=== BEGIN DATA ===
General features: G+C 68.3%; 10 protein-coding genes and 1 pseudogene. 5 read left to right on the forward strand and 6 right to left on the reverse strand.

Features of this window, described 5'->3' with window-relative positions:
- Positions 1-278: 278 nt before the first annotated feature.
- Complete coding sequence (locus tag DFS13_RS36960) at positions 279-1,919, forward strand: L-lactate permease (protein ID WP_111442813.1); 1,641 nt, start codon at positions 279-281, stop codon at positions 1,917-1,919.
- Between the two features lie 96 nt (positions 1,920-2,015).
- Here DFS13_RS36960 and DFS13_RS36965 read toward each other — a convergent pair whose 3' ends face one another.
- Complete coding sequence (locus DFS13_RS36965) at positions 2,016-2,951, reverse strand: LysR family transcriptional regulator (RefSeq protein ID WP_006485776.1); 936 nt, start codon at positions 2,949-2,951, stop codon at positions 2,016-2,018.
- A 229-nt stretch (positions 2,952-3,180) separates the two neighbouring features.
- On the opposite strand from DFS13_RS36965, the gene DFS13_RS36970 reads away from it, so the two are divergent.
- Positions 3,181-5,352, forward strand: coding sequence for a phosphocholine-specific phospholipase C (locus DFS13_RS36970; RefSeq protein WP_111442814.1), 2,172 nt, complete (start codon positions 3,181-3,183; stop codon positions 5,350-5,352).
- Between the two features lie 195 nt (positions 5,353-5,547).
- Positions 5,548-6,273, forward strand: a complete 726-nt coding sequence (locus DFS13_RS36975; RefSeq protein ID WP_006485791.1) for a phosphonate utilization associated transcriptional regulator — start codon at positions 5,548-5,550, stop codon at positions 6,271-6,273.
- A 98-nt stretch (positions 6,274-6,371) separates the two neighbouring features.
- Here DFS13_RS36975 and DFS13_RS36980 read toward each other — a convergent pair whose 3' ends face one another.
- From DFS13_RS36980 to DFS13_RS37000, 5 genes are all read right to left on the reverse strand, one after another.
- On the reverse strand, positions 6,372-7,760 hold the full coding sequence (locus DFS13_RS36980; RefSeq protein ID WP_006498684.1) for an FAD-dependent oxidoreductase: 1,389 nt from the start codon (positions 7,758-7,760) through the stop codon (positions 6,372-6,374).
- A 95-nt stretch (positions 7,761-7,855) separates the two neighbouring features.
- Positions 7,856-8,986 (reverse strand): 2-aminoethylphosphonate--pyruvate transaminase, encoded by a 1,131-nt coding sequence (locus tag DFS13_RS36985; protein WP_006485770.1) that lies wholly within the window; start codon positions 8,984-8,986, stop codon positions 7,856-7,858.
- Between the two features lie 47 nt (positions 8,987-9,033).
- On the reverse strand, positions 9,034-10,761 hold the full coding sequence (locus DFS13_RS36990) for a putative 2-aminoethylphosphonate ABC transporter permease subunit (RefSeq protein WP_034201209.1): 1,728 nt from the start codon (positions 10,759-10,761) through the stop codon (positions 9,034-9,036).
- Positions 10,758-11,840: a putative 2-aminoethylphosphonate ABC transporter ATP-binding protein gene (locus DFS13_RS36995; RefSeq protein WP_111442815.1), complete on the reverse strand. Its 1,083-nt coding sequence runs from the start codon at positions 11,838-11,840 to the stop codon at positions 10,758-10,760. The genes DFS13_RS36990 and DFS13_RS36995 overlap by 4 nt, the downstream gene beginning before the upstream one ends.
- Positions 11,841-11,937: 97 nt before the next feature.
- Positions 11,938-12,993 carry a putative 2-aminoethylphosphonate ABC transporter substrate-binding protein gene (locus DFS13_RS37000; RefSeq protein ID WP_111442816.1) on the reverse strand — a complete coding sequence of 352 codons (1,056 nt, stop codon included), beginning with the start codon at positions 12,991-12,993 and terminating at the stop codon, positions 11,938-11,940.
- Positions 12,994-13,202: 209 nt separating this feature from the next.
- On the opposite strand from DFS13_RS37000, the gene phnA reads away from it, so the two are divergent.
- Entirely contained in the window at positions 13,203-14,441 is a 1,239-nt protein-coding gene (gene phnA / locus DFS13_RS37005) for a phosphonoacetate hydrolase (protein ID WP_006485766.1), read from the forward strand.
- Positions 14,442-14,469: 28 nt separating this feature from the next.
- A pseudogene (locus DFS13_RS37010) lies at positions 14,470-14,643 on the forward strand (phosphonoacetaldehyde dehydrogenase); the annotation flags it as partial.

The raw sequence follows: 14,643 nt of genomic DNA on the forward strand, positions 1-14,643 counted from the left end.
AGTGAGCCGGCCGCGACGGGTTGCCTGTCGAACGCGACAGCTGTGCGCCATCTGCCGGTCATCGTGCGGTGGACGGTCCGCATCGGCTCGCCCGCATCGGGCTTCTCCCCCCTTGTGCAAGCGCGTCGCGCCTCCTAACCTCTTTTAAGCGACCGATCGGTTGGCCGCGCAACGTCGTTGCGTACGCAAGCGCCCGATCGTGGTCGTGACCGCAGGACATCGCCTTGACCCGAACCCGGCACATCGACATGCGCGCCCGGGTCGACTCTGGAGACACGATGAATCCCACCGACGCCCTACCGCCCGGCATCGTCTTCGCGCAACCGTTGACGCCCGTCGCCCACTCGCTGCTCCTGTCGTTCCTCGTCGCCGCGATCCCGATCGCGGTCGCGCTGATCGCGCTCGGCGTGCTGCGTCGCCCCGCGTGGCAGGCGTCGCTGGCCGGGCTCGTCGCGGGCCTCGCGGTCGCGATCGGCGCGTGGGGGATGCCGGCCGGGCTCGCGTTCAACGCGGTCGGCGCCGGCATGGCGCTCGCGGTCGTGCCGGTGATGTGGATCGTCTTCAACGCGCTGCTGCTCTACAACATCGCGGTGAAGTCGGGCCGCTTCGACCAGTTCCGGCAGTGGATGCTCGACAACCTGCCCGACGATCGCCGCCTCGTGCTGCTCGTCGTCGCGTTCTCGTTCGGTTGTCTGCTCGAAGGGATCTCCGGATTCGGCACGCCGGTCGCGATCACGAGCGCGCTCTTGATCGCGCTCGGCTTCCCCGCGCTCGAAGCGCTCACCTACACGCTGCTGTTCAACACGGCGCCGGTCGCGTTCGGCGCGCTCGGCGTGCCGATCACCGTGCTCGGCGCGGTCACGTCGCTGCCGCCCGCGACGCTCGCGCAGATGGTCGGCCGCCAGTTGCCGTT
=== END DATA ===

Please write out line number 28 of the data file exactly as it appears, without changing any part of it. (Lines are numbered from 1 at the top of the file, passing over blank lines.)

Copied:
- A pseudogene (locus DFS13_RS37010) lies at positions 14,470-14,643 on the forward strand (phosphonoacetaldehyde dehydrogenase); the annotation flags it as partial.